Monday, March 9, 2009

Snowbound and the Six Hundred

My daughter-in-law asked me how I feel about being a Grandfather-to-be. I am not sure, uneasily. I had not thought about the prospect in that way exactly. Of course, I am thrilled, excited, joyful, fearful, cautious, and even saddened in a way. But I could not verbalize these feelings. I am saddened because a grandmom and a grandpa won't be here to meet their first grandchild.

That same weekend, 10 inches of snow hit Richmond, Virginia. It virtually closed down the town. This amount of snow there was very unusual. See the photo taken out my son's door.

The Confederates took it all in stride though. Since the neighborhood streets weren't getting plowed anyway, all the kids got their sleds and saucers out and since the street is quite hilly, formed quite a nice sledding run down the road. The adults came out as well and they soon were helping the kids build a more elaborate run out of a steep driveway onto a banked, snowpacked sled run that gave the kids some extra speed down the hill.

Then the neighbors brought out a portable firepit, set it down in the road next to the run, and surrounded it with lawn chairs. We didn't stay but I'll bet something good was cooking before long and there was hot chocolate and a Bud or two enjoyed as the kids sped down the hill/road. These folks know how to have a good time. Just don't mention the war.

During that same weekend I found myself in a sandwich shop with my 35 yr old son, Dave. Flashback: I recalled a similar scene just 4 or 5 years earlier in a very similar setting. My father and I would have Saturday lunch on many a weekend in Edison before he passed away. The routine was always the same.

Dad and I used to go to a pizza shop on a Saturday at about 11:00 in the morning often arriving before it opened. He liked to eat early. In fact, he liked to do everything early. I recall that once he showed up at 10 a.m. for an 1 p.m. barbeque at my house. We were still in pee jays, hadn't even started to clean up the house for the festivities.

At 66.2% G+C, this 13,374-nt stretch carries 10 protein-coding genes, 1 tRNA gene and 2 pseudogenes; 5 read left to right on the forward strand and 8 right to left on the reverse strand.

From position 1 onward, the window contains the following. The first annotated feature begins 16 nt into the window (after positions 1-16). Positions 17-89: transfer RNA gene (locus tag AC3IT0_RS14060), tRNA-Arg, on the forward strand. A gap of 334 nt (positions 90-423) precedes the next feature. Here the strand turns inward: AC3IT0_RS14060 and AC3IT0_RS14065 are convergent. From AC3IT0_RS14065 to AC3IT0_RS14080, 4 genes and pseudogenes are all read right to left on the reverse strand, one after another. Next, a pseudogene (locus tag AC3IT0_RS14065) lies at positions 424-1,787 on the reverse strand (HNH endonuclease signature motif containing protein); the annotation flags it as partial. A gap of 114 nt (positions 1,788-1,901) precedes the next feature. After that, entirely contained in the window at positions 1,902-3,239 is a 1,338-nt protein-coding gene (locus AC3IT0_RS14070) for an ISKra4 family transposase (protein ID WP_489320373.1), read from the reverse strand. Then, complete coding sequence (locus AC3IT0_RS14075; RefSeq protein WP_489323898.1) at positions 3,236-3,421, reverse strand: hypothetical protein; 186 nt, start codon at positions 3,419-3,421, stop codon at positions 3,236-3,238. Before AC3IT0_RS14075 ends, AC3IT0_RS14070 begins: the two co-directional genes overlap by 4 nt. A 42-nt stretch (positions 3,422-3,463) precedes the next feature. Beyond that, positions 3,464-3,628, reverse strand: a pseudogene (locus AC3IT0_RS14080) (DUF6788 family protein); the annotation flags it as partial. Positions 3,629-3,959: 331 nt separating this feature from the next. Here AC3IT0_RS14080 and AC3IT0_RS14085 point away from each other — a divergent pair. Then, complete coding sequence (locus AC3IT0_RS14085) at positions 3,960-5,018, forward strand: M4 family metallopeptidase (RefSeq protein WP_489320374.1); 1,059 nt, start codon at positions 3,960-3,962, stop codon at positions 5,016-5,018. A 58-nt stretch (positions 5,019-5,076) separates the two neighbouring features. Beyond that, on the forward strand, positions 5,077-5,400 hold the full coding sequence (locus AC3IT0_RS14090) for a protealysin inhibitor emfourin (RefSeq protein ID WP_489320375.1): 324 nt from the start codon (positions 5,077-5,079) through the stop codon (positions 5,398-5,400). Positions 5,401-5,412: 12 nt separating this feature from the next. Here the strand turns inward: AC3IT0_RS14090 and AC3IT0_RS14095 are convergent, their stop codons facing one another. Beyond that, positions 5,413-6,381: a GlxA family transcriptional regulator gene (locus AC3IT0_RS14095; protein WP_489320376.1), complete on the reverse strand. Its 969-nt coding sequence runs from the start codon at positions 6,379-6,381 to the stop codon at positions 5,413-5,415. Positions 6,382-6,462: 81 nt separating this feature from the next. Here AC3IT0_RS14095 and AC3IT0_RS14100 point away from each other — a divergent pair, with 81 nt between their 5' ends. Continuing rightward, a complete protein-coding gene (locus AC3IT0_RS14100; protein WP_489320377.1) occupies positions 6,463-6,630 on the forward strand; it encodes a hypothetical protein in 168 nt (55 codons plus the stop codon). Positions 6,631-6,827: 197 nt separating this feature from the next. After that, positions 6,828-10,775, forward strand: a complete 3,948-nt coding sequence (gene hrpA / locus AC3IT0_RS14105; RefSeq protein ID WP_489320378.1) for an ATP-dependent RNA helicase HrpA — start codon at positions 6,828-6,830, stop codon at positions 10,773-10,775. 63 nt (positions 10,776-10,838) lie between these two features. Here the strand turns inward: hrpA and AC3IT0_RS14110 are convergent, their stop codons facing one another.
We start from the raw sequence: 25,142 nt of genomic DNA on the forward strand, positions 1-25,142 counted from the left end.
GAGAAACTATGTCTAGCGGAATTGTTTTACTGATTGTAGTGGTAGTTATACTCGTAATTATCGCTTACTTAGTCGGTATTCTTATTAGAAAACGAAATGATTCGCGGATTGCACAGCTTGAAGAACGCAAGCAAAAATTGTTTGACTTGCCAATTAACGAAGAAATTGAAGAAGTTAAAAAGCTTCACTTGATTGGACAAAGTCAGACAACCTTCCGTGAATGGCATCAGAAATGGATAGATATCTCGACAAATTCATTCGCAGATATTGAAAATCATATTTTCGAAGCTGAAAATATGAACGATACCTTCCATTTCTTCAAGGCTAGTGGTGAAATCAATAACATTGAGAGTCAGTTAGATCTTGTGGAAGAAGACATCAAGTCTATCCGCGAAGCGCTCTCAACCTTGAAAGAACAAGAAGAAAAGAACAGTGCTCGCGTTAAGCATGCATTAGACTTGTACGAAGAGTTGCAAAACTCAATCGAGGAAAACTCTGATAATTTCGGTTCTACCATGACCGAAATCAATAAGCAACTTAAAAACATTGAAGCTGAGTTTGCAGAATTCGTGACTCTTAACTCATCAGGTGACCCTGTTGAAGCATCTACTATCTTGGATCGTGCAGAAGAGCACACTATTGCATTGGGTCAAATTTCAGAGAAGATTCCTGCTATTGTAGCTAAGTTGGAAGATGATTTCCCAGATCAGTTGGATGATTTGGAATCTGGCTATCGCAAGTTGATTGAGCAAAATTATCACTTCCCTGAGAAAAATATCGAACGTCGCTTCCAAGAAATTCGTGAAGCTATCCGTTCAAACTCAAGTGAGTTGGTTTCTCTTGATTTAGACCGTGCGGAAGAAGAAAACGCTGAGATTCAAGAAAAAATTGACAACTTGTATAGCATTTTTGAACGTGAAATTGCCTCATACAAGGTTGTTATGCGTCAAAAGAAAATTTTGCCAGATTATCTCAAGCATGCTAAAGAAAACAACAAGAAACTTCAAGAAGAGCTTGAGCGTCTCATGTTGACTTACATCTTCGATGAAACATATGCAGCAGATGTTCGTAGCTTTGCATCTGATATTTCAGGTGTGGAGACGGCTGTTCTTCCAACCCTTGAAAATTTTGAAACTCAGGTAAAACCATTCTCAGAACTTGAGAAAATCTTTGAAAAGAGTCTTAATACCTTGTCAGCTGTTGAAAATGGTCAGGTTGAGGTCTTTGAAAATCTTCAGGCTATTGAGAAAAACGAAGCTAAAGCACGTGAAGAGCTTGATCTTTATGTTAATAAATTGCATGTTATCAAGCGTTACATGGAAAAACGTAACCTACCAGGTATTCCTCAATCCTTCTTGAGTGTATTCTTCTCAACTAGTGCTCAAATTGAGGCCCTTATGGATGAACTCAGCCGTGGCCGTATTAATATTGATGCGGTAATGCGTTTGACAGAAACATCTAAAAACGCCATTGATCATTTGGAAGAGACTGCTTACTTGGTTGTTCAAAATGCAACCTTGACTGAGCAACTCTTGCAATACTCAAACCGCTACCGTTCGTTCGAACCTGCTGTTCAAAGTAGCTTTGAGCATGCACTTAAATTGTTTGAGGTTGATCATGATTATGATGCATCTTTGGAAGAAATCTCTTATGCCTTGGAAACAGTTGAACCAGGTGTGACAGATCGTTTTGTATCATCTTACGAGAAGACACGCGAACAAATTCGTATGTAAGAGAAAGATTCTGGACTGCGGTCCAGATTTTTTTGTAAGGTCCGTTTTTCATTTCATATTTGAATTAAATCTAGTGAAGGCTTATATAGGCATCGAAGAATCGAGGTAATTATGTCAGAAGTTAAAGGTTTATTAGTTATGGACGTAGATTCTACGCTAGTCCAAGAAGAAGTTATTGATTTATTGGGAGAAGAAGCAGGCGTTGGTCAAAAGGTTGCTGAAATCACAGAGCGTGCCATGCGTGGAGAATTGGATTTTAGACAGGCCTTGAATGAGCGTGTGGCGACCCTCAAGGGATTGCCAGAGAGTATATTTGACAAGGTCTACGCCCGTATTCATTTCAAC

Well, back to our pizza lunches, we would invariably be the first people at the shop. We'd saunter in to order a couple of slices and some sodas. I always hated the way my father spoke to the shopkeepers. His food order always sounded like a demand and even somewhat accusatory. "Are these real mashed potatoes?" he always asked the waitress in the diner.

It occurs to me that I have become him at least to some extent. Both Meredith and Kristine -- not to mention Rita -- have said I speak rudely to the restaurant help. When they point it out, I see they are right. I am turning into Dad in some strange ways. And I don't even mean to be that way.

Your Assignment Today: Compare and Contrast

Fortune 500 Company Town Hall
My Translation of an actual Town Hall I Heard on the Net

We must move forward now,
Even knowing what's facing us.
Our stock is worth less than 10% of what is was a year ago
We owe the government billions in loans
But we still and always will owe our best effort to our customers and to our families and to ourselves.

We will face challenges at every turn,but we will do our utmost to meet each one.
We will all be proud of that.
It's true that not all of us will make it to the other side of this journey,
but each of us will know we gave our best
when our customers and company needed us the most.

Charge of the Light Brigade

by Alfred, Lord Tennyson

'Forward, the Light Brigade!'
Was there a man dismay'd ?
Not tho' the soldier knew
Some one had blunder'd:
Theirs not to make reply,
Theirs not to reason why,
Theirs but to do & die,
Into the valley of Death Rode the six hundred.


  1. When I think about being a mom, I too, have those same feelings [thrilled, excited, joyful, fearful, cautious, and even saddened in a way... Saddened because a grandmom and a grandpa won't be here to meet their first grandchild]. I look forward to having special moments with my child similar to those I had with my parents.

    As always, thanks for sharing!

  2. Bob, you almost made me cry...I remember sharing some of those pizza lunches with your Dad, too. I was happy to spend some time with him when I could, and working close by afforded that. Then you me laugh - I can still hear him asking accusingly about the mashed potatoes, or that his chipped beef on toast was always cold! (I don't know how he could eat the stuff!!)

    So anyway - I'm sure you'll be a wonderful grandfather. And best of luck to you, Stacey & Dave!!!!

  3. Bob, thanks for sharing your thoughts on becoming a grandfather. I have some of the same feelings, on becoming a grandmother. I too, wish Kay and Nick could be here, to experience the joy of the blessed event. However, I think little Baby B will have two wonderful guardian angels, to watch over her.

    You will be a wonderful grandfather!


  4. My Dad was always early, too. At one point, I started giving him a time that was an hour past the point I wanted him to arrive!

    Thanks for sharing.